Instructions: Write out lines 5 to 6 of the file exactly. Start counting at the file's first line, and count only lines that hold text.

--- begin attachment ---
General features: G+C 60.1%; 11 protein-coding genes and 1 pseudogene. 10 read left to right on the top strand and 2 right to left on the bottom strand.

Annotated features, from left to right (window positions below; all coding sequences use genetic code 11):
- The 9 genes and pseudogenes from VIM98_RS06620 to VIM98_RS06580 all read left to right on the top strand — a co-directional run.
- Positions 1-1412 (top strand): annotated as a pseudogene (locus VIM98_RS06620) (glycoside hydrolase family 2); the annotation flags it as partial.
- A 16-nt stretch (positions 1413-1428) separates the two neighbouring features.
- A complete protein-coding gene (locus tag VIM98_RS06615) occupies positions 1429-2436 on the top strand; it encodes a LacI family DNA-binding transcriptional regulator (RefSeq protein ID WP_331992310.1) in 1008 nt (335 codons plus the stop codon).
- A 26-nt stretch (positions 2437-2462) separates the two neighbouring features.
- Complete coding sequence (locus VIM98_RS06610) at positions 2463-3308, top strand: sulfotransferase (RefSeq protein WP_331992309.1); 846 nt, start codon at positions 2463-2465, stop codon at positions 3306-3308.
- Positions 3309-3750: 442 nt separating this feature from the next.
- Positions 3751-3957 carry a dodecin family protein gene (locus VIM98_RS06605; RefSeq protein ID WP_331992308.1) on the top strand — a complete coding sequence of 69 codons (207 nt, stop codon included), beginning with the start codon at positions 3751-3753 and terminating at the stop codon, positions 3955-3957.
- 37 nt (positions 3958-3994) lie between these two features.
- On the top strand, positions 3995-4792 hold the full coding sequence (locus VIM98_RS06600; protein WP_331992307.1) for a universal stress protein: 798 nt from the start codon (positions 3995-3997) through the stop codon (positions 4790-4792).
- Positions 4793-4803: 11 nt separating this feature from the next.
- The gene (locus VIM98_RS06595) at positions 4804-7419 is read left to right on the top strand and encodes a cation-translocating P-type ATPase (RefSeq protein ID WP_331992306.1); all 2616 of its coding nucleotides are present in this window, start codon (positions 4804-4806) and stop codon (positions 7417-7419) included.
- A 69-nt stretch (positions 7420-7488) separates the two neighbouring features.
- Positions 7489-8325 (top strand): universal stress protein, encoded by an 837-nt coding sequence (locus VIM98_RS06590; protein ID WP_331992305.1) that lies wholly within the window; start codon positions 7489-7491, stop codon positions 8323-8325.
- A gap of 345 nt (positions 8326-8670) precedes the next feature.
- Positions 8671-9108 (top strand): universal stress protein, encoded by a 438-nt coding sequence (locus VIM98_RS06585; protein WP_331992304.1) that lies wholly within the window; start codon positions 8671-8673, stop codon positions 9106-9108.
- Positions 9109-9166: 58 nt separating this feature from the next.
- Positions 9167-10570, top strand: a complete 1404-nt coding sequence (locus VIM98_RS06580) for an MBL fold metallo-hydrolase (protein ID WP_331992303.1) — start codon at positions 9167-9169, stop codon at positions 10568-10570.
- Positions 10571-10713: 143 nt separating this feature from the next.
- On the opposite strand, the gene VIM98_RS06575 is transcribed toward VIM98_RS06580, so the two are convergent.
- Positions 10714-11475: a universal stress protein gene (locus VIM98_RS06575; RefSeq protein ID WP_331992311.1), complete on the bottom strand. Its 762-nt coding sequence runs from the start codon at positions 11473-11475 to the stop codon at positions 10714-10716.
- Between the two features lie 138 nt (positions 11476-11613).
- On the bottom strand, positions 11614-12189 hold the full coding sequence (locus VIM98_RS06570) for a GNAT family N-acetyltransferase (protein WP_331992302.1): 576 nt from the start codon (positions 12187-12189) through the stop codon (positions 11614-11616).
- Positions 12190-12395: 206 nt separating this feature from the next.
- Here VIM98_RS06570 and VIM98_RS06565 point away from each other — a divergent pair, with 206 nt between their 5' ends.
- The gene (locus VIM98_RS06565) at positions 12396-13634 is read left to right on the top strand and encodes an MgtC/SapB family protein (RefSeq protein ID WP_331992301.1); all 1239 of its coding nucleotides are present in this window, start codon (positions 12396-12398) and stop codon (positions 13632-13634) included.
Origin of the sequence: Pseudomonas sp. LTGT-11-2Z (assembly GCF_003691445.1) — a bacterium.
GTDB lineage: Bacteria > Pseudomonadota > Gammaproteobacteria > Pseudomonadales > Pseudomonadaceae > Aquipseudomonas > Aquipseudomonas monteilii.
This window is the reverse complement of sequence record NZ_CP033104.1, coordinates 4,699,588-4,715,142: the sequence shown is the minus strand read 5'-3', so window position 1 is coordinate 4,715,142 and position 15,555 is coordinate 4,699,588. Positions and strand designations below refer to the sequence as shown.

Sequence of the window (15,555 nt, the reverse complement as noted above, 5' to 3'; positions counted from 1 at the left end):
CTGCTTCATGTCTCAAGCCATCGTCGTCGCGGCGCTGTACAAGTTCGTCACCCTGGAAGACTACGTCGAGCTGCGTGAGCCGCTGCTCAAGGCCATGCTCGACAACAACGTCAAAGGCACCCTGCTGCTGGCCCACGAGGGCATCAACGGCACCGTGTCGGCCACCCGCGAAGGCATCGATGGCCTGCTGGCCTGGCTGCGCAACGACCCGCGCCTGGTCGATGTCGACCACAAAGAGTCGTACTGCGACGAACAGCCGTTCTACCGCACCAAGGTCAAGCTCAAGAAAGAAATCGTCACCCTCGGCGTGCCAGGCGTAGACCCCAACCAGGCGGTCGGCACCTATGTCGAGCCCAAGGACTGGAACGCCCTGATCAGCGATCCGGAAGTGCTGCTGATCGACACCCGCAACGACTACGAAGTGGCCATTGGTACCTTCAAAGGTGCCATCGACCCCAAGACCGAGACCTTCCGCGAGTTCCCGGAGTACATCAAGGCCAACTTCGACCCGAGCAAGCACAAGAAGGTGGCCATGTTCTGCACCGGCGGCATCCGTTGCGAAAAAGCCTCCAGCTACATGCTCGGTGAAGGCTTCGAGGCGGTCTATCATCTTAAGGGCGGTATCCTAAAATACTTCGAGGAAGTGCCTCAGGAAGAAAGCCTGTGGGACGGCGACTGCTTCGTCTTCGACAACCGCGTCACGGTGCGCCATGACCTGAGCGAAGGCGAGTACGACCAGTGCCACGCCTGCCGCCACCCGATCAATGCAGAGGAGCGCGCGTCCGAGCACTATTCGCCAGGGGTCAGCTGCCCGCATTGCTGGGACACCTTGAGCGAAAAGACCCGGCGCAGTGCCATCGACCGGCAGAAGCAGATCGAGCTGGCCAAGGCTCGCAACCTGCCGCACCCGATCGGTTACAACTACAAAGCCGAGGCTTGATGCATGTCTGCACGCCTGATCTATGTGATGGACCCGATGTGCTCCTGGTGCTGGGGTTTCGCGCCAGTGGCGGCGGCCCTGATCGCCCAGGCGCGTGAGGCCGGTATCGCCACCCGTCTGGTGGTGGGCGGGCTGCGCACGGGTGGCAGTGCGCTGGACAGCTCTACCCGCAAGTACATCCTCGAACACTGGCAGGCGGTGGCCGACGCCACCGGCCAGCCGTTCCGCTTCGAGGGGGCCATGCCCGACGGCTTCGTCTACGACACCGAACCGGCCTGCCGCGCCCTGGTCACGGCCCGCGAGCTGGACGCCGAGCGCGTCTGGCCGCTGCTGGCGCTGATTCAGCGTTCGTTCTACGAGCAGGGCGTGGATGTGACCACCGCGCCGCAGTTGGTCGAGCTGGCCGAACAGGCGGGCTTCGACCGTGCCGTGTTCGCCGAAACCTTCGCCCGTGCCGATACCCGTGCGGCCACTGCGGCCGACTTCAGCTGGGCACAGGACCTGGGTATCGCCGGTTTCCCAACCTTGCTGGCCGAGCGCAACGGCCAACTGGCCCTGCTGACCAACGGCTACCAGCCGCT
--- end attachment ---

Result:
- A 16-nt stretch (positions 1413-1428) separates the two neighbouring features.
- A complete protein-coding gene (locus tag VIM98_RS06615) occupies positions 1429-2436 on the top strand; it encodes a LacI family DNA-binding transcriptional regulator (RefSeq protein ID WP_331992310.1) in 1008 nt (335 codons plus the stop codon).